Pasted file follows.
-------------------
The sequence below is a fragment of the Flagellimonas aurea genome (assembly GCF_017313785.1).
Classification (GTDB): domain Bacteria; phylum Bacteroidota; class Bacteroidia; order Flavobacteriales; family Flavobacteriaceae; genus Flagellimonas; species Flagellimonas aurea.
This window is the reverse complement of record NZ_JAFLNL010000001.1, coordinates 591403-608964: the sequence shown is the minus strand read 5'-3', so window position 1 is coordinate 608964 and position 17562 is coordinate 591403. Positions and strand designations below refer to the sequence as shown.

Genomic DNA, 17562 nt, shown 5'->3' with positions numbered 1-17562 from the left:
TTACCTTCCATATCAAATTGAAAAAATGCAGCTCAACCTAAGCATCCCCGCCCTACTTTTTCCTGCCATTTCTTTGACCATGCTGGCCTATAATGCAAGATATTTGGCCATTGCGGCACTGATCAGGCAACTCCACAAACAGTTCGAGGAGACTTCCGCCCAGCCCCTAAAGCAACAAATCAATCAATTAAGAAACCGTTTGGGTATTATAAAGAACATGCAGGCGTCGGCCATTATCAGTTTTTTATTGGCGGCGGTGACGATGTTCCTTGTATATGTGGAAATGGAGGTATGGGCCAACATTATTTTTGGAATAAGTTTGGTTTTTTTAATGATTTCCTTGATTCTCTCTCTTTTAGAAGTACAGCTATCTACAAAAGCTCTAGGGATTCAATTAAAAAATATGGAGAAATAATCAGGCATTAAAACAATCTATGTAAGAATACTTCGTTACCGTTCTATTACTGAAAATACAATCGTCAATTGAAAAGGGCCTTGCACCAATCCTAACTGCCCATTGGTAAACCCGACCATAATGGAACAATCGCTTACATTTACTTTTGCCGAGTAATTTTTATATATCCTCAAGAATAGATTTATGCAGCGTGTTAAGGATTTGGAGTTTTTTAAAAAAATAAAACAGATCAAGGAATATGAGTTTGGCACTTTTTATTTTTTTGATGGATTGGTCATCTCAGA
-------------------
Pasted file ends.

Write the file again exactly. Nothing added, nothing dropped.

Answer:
The sequence below is a fragment of the Flagellimonas aurea genome (assembly GCF_017313785.1).
Classification (GTDB): domain Bacteria; phylum Bacteroidota; class Bacteroidia; order Flavobacteriales; family Flavobacteriaceae; genus Flagellimonas; species Flagellimonas aurea.
This window is the reverse complement of record NZ_JAFLNL010000001.1, coordinates 591403-608964: the sequence shown is the minus strand read 5'-3', so window position 1 is coordinate 608964 and position 17562 is coordinate 591403. Positions and strand designations below refer to the sequence as shown.

Genomic DNA, 17562 nt, shown 5'->3' with positions numbered 1-17562 from the left:
TTACCTTCCATATCAAATTGAAAAAATGCAGCTCAACCTAAGCATCCCCGCCCTACTTTTTCCTGCCATTTCTTTGACCATGCTGGCCTATAATGCAAGATATTTGGCCATTGCGGCACTGATCAGGCAACTCCACAAACAGTTCGAGGAGACTTCCGCCCAGCCCCTAAAGCAACAAATCAATCAATTAAGAAACCGTTTGGGTATTATAAAGAACATGCAGGCGTCGGCCATTATCAGTTTTTTATTGGCGGCGGTGACGATGTTCCTTGTATATGTGGAAATGGAGGTATGGGCCAACATTATTTTTGGAATAAGTTTGGTTTTTTTAATGATTTCCTTGATTCTCTCTCTTTTAGAAGTACAGCTATCTACAAAAGCTCTAGGGATTCAATTAAAAAATATGGAGAAATAATCAGGCATTAAAACAATCTATGTAAGAATACTTCGTTACCGTTCTATTACTGAAAATACAATCGTCAATTGAAAAGGGCCTTGCACCAATCCTAACTGCCCATTGGTAAACCCGACCATAATGGAACAATCGCTTACATTTACTTTTGCCGAGTAATTTTTATATATCCTCAAGAATAGATTTATGCAGCGTGTTAAGGATTTGGAGTTTTTTAAAAAAATAAAACAGATCAAGGAATATGAGTTTGGCACTTTTTATTTTTTTGATGGATTGGTCATCTCAGA